Iraq: January 20, 2003

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Despite their dismal performance in the 1991 war, Iraq did have a military strategy. But it was more political than military, because the Iraqis knew that if the Americans fought, they would defeat Iraq's armed forces. Iraqi military strategy was based on avoiding combat and working on American public opinion. Saddam believed then, and still believes, that if he can kill enough American troops, U.S. politicians will be forced by popular disgust to withdraw. Saddam bases this belief on what happened during the Vietnam war, somehow missing the point that it was eight years and over 50,000 American dead before the United States pulled out of South Vietnam. While you would think that the performance of U.S. forces in 1991 had changed that opinion, the 1993 loss of 18 American soldiers in Somalia, and rapid withdrawal of U.S. troops, restored Iraqi faith in their original belief. Beyond that, Iraqi tactics tried to take advantage of fortifications and fighting in urban areas to maximize the losses of attacking Americans. This didn't work in 1991 because American forces prevented Iraqi units from moving into urban areas, or out of their fortifications once the Iraqis had been surrounded. Also, it was feared that the Iraqis would make a last stand in Kuwait City. But this brought out another characteristic of the Iraqi armed forces; most Iraqi troops were not eager to make a last stand for Saddam. 

In 2003, the Iraqis have made plans for keeping their troops out of deserts or open areas and fighting from areas containing lots of civilians. For the last decade, Iraq has regularly placed their anti-aircraft weapons and radars in civilian areas. This has not saved the Iraqis from getting bombed. In some cases, American warplanes have used concrete filled smart bombs. These weapons would destroy missile launchers or radars without an explosion. Drop a ton of concrete on anything and it is destroyed. The Iraqis have been seen parking armored vehicles in villages or city residential neighborhoods. Same with aircraft and other military vehicles. But until the battle actually begins, most Iraqi troops stay in their barracks. It's easier to control them that way, as Saddam knows that public opinion is largely against him. Mixing the troops with civilians when there's no fighting going on just risks mutiny or desertion.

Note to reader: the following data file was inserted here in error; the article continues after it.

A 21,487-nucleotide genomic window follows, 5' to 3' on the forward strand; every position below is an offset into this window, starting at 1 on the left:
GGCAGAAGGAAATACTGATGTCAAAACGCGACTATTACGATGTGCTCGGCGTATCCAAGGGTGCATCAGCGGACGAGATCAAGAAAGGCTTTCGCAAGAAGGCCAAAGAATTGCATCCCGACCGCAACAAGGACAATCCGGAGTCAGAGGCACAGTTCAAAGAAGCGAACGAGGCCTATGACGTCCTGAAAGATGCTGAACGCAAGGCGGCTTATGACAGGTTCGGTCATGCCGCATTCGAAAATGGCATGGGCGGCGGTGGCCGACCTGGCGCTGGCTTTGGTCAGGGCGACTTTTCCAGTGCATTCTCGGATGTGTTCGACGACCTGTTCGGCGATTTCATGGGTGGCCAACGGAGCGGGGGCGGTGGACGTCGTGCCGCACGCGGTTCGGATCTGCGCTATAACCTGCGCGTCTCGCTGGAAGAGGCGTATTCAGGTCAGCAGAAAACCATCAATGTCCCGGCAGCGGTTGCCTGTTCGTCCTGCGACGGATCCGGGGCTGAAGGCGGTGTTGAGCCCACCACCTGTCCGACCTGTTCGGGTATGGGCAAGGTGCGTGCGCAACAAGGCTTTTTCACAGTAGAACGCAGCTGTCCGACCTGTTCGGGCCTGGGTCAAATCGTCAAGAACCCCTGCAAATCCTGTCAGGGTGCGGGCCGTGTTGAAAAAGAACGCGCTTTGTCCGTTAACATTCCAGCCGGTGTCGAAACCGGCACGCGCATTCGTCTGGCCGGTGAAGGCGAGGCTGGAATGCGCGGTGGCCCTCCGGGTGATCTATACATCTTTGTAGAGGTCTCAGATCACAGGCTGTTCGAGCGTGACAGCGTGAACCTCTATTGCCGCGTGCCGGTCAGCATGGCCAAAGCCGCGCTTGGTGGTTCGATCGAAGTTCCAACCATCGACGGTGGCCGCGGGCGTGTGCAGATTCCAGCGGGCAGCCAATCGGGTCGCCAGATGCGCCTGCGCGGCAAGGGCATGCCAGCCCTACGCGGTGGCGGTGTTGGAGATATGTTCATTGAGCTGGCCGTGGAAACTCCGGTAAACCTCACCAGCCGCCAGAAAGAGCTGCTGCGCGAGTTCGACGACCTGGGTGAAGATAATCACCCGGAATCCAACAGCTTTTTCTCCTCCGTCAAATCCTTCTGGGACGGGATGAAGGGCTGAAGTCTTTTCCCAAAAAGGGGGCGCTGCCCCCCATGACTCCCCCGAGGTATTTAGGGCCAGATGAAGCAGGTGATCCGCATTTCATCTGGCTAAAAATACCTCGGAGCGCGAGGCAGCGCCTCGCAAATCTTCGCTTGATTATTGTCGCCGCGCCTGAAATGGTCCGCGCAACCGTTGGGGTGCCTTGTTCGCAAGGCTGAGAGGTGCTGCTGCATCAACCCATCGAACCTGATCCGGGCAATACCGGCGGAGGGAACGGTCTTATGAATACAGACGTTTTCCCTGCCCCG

But when the invasion begins, the Iraqi units will be first told to surrender or die, and then bombed if they don't respond favorably. This message has been regularly delivered by radio and leaflet drop since last year. Even the Republican Guard is no longer trusted, only the "Special Republican Guard" division is allowed inside Baghdad. Saddam also has several hundred thousand secret police and armed Baath Party loyalists inside cities. But these men have also been warned that resistance is death, and surrender will help them beat a war crimes rap. While there are some Iraqis who will fight to the death for Saddam, no matter what, their number is not expected to be large. How does anyone know this? Simple, just look at Iraqi history. You can get Iraqis to be bloody minded enough to run a police state, but when it looks like there's a chance of defeat, flight is the usual response. This happened in southern Iraq when the Shias rebelled in 1991, and when the Kurds up north got American air power behind them. The speed and enthusiasm with which Iraqi surrendered in 1991 is another example of this. When the British invaded in 1941, even though outnumbered three to one and facing an Iraqi population that was behind their government, resistance collapsed in three weeks. Ten years of embargo and Baath Party tyranny has not made most Iraqis any more enthusiastic about dying to defend Saddam. 

Iraqi does have a military strategy, but their main problem is being able to execute it in the face of Coalition interference. Even the use of chemical or biological weapons is problematic. The United States has said it will retaliate harshly if that happens. How many Iraqis are going to test American resolve in that department. In the end, Iraq is depending on dead Iraqi civilians and world public opinion to save them. That's a risky gamble, and one that few Iraqis, or Americans, think will work.


 

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